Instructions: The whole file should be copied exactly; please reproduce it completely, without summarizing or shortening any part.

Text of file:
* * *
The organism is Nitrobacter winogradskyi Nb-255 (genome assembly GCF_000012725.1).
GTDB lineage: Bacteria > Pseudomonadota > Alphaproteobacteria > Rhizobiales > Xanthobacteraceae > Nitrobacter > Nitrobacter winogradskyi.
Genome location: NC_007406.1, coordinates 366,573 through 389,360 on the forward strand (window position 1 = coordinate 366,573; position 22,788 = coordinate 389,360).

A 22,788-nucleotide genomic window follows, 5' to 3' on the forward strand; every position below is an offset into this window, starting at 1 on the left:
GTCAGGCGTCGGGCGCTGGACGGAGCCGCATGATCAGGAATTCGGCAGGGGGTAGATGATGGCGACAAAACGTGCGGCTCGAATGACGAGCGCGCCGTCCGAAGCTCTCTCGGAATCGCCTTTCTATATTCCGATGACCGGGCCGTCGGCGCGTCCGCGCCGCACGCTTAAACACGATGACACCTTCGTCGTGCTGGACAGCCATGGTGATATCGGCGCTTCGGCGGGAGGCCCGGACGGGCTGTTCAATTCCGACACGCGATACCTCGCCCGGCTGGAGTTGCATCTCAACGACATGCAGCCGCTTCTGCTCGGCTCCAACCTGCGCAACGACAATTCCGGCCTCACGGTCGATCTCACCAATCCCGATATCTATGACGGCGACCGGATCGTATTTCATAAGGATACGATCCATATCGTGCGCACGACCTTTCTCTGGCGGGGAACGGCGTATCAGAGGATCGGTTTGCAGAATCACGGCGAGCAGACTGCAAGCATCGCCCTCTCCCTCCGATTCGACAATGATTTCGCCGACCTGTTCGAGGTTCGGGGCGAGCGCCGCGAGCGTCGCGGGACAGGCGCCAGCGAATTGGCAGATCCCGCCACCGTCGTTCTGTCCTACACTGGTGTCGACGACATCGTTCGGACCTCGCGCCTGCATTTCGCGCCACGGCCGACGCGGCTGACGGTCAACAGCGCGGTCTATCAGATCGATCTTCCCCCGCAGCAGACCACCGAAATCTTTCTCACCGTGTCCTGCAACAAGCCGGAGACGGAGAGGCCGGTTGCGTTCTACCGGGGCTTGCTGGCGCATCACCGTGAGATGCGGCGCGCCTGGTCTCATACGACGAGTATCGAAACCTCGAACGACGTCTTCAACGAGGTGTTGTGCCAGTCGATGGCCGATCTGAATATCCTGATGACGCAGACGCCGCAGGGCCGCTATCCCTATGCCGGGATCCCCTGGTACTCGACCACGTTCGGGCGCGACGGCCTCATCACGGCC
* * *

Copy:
The organism is Nitrobacter winogradskyi Nb-255 (genome assembly GCF_000012725.1).
GTDB lineage: Bacteria > Pseudomonadota > Alphaproteobacteria > Rhizobiales > Xanthobacteraceae > Nitrobacter > Nitrobacter winogradskyi.
Genome location: NC_007406.1, coordinates 366,573 through 389,360 on the forward strand (window position 1 = coordinate 366,573; position 22,788 = coordinate 389,360).

A 22,788-nucleotide genomic window follows, 5' to 3' on the forward strand; every position below is an offset into this window, starting at 1 on the left:
GTCAGGCGTCGGGCGCTGGACGGAGCCGCATGATCAGGAATTCGGCAGGGGGTAGATGATGGCGACAAAACGTGCGGCTCGAATGACGAGCGCGCCGTCCGAAGCTCTCTCGGAATCGCCTTTCTATATTCCGATGACCGGGCCGTCGGCGCGTCCGCGCCGCACGCTTAAACACGATGACACCTTCGTCGTGCTGGACAGCCATGGTGATATCGGCGCTTCGGCGGGAGGCCCGGACGGGCTGTTCAATTCCGACACGCGATACCTCGCCCGGCTGGAGTTGCATCTCAACGACATGCAGCCGCTTCTGCTCGGCTCCAACCTGCGCAACGACAATTCCGGCCTCACGGTCGATCTCACCAATCCCGATATCTATGACGGCGACCGGATCGTATTTCATAAGGATACGATCCATATCGTGCGCACGACCTTTCTCTGGCGGGGAACGGCGTATCAGAGGATCGGTTTGCAGAATCACGGCGAGCAGACTGCAAGCATCGCCCTCTCCCTCCGATTCGACAATGATTTCGCCGACCTGTTCGAGGTTCGGGGCGAGCGCCGCGAGCGTCGCGGGACAGGCGCCAGCGAATTGGCAGATCCCGCCACCGTCGTTCTGTCCTACACTGGTGTCGACGACATCGTTCGGACCTCGCGCCTGCATTTCGCGCCACGGCCGACGCGGCTGACGGTCAACAGCGCGGTCTATCAGATCGATCTTCCCCCGCAGCAGACCACCGAAATCTTTCTCACCGTGTCCTGCAACAAGCCGGAGACGGAGAGGCCGGTTGCGTTCTACCGGGGCTTGCTGGCGCATCACCGTGAGATGCGGCGCGCCTGGTCTCATACGACGAGTATCGAAACCTCGAACGACGTCTTCAACGAGGTGTTGTGCCAGTCGATGGCCGATCTGAATATCCTGATGACGCAGACGCCGCAGGGCCGCTATCCCTATGCCGGGATCCCCTGGTACTCGACCACGTTCGGGCGCGACGGCCTCATCACGGCC